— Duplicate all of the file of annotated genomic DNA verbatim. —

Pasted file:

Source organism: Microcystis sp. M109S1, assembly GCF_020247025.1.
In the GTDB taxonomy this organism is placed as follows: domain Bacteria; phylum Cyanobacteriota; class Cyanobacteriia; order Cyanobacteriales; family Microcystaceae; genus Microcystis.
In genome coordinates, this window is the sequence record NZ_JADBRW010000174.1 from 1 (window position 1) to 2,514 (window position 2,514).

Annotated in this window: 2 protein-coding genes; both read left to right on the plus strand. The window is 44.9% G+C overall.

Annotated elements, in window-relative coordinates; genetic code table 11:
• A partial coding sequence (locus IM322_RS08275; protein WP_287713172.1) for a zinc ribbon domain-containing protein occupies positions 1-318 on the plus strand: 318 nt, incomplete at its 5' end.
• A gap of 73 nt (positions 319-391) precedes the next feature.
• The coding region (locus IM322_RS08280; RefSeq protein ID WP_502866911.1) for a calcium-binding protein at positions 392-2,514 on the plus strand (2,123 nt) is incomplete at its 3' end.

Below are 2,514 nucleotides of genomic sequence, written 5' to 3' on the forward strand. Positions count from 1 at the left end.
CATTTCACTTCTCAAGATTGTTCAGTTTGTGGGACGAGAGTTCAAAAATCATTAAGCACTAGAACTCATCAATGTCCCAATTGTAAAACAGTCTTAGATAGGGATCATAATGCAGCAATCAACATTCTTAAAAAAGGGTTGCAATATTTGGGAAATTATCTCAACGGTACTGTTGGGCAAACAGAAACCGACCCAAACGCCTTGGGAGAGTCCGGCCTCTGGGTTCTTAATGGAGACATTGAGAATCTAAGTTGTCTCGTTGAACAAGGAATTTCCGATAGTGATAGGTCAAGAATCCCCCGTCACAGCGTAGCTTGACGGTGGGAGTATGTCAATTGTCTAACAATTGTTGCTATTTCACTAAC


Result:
Source organism: Microcystis sp. M109S1, assembly GCF_020247025.1.
In the GTDB taxonomy this organism is placed as follows: domain Bacteria; phylum Cyanobacteriota; class Cyanobacteriia; order Cyanobacteriales; family Microcystaceae; genus Microcystis.
In genome coordinates, this window is the sequence record NZ_JADBRW010000174.1 from 1 (window position 1) to 2,514 (window position 2,514).

Annotated in this window: 2 protein-coding genes; both read left to right on the plus strand. The window is 44.9% G+C overall.

Annotated elements, in window-relative coordinates; genetic code table 11:
• A partial coding sequence (locus IM322_RS08275; protein WP_287713172.1) for a zinc ribbon domain-containing protein occupies positions 1-318 on the plus strand: 318 nt, incomplete at its 5' end.
• A gap of 73 nt (positions 319-391) precedes the next feature.
• The coding region (locus IM322_RS08280; RefSeq protein ID WP_502866911.1) for a calcium-binding protein at positions 392-2,514 on the plus strand (2,123 nt) is incomplete at its 3' end.

Below are 2,514 nucleotides of genomic sequence, written 5' to 3' on the forward strand. Positions count from 1 at the left end.
CATTTCACTTCTCAAGATTGTTCAGTTTGTGGGACGAGAGTTCAAAAATCATTAAGCACTAGAACTCATCAATGTCCCAATTGTAAAACAGTCTTAGATAGGGATCATAATGCAGCAATCAACATTCTTAAAAAAGGGTTGCAATATTTGGGAAATTATCTCAACGGTACTGTTGGGCAAACAGAAACCGACCCAAACGCCTTGGGAGAGTCCGGCCTCTGGGTTCTTAATGGAGACATTGAGAATCTAAGTTGTCTCGTTGAACAAGGAATTTCCGATAGTGATAGGTCAAGAATCCCCCGTCACAGCGTAGCTTGACGGTGGGAGTATGTCAATTGTCTAACAATTGTTGCTATTTCACTAAC